Jordan Belfort, the man that films such as Boiler Room and The Wolf of Wall Street depict as a drug-binging, investor-fleecing felon who was complicit with armies of prostitutes servicing brokers on the Stratton Oakmont sales floor and who fleeced investors to the tune of $200 million, claims that he has turned over a new leaf, according to reports from the Sacramento Bee.
After ratting-out his employees and associates in order to cop a lighter sentence, Belfort agreed to pay $110 million in restitution to the over 1,500 investors he defrauded. He also served 22-months in jail.
When it is suggested that he hasn't made a real effort to repay the $110 million in restitution, of which Timothy Sykes calculates that the "Wolf of Wall Street" has yet to pay $100 million, Belfort is both elusive and defiant.
"It's ridiculous. I've paid more than anybody in my position has. The government's view is completely incorrect, based on a flawed assumption, on their part, that I owe 50 percent of my income for life. That is completely untrue. In fact, two months ago, the judge ruled 100 percent in my favor, saying that I am not obligated to pay 50 percent of my income for life..... I currently pay $10,000 a month, which was a number my lawyer worked out with the government, and on top of that I am voluntarily turning over all of my book and movie royalties, and also all my profits from the U.S. tour."
In his books, The Wolf of Wall Street and Catching The Wolf of Wall Street, Belfort describes how he turned Stratton Oakmont into, "one of the largest and by far the wildest brokerage firms in Wall Street history." The statement contains two outright lies.
First, Stratton Oakmont was located in a strip plaza in Long Island, and was never located on Wall Street. Second, while Stratton Oakmont may have been big, when compared with real Wall Street firms, such as JP Morgan Chase & Co. (NYSE: JPM) and The Goldman Sachs Group, Inc. (NYSE: GS) with market capitalizations in the tens and hundreds of billions, and even non-Wall Street firms, such as privately-held Fidelity Management and Research, LLC, which manages over $2 trillion in customer assets, Stratton Oakmont was a small player.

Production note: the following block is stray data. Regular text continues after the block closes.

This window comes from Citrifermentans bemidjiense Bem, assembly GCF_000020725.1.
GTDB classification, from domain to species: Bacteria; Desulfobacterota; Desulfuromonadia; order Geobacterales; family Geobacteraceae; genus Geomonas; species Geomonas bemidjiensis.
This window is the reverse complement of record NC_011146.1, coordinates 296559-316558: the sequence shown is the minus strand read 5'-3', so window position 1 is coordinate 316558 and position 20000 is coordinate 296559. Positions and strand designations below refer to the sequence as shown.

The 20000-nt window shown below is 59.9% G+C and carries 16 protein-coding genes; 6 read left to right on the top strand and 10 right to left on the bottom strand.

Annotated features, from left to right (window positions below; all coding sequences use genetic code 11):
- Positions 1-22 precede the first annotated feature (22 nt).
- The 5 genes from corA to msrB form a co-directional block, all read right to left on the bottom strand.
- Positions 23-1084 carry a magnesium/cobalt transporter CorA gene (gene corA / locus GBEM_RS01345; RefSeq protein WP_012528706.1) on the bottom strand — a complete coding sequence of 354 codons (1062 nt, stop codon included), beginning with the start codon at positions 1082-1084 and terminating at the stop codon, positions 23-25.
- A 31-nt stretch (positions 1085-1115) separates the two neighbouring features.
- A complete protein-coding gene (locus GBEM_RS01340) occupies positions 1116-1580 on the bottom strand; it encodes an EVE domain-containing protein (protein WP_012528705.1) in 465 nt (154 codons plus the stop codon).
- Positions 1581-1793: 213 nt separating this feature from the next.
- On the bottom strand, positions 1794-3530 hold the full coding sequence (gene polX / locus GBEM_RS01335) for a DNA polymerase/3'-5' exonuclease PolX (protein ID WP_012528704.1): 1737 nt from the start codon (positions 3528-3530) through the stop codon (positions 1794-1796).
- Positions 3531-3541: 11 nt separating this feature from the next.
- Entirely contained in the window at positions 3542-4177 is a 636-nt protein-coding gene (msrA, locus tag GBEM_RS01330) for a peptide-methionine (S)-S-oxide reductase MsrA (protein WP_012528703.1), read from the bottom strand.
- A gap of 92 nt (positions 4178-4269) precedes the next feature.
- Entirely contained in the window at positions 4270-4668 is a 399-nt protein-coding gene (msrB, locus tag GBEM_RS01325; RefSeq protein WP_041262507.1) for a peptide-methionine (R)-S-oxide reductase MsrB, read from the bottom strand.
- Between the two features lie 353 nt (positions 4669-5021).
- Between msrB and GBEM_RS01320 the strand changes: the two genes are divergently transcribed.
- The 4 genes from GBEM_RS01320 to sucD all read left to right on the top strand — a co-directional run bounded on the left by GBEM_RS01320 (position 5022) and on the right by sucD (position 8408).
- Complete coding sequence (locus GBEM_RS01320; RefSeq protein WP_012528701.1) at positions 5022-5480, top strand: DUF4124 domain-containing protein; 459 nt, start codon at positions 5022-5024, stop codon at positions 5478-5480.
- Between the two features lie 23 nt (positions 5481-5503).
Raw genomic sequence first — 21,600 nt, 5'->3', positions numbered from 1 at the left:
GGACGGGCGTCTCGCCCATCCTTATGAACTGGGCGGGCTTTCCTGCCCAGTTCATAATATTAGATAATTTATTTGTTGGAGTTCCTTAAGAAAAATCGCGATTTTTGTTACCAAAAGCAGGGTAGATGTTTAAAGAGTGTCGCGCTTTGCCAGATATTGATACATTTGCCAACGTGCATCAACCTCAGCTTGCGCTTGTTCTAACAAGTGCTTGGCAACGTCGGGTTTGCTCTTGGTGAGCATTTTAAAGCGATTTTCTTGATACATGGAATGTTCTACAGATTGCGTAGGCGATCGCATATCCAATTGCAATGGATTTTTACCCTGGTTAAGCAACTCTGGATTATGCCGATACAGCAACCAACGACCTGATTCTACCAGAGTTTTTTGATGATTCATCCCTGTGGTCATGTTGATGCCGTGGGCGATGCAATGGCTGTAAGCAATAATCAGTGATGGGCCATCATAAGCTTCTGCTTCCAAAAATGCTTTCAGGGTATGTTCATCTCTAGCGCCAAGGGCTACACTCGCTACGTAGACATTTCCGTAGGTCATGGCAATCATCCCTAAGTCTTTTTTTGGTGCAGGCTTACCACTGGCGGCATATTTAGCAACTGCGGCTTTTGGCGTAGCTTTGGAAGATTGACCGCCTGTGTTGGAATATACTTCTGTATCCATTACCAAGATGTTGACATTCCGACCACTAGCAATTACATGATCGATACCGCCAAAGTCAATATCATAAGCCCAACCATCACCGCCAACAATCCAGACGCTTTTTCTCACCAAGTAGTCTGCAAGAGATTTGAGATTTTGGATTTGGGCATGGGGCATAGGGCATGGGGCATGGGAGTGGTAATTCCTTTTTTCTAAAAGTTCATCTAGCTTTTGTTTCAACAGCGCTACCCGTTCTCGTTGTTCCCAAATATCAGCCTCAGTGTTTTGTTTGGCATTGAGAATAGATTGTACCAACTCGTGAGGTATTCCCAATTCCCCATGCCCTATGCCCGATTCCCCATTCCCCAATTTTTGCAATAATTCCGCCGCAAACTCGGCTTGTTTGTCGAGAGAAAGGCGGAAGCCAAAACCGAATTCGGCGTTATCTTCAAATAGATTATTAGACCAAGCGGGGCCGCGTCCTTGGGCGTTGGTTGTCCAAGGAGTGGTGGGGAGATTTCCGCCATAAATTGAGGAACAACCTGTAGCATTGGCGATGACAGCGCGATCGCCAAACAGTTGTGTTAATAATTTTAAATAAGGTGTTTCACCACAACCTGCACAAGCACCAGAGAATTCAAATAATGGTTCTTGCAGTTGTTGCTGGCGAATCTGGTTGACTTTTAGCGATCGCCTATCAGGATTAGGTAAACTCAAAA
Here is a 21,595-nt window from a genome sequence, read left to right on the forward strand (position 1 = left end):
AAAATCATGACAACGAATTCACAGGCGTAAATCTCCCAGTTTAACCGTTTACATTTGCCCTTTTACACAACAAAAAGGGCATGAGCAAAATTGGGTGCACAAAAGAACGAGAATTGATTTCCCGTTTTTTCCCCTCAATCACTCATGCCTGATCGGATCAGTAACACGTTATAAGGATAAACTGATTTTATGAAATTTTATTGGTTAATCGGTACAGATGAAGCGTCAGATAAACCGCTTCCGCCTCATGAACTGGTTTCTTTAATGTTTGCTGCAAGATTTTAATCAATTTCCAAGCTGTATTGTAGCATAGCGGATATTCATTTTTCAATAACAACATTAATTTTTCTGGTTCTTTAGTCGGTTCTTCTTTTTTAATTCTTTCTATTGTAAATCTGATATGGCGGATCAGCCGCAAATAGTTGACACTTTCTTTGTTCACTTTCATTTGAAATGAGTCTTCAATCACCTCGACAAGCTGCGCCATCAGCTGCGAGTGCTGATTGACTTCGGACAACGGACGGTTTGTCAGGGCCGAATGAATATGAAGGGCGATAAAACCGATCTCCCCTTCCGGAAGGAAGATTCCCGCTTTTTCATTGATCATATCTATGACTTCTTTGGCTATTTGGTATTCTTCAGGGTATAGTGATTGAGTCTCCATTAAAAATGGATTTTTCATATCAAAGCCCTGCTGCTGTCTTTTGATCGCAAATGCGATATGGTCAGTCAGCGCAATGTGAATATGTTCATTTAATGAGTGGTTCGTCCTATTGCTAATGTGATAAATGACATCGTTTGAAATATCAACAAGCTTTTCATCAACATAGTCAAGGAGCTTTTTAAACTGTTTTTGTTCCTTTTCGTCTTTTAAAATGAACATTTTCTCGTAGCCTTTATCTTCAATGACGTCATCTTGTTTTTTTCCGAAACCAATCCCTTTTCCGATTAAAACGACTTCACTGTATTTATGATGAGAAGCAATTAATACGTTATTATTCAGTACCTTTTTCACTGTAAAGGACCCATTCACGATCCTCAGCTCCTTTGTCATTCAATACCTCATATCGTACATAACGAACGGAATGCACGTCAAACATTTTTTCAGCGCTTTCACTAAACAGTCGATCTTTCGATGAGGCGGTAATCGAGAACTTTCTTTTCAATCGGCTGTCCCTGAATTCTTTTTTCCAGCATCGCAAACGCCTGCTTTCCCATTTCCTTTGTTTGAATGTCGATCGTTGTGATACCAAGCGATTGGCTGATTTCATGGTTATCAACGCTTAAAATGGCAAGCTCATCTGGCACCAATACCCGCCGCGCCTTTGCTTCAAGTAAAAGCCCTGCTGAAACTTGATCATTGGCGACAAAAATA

However, it did not seem small to investors like Alfred Vitt, a retired dentist, who likely believed he was dealing with a real Wall Street firm and lost $250,000 to the "Wolf of Wall Street." Vitt says that he has only gotten about $8,000 back. On top of all this, Vitt also has to pay for a lawyer to pursue the matter, out of his own pocket.
In fact, in the film Boiler Room, the name of the fictional company portraying Stratton Oakmont was J.T. Marlin, which the film points out was deliberately chosen to trick investors into believing that they were dealing with a legitimate Wall Street firm.
Watch "The Wolf of Wall Street" discuss his actions with Liz Hayes, reporter with the Australian news magazine 60 Minutes, where he storms out, declaring, "You've got a lot of nerve!"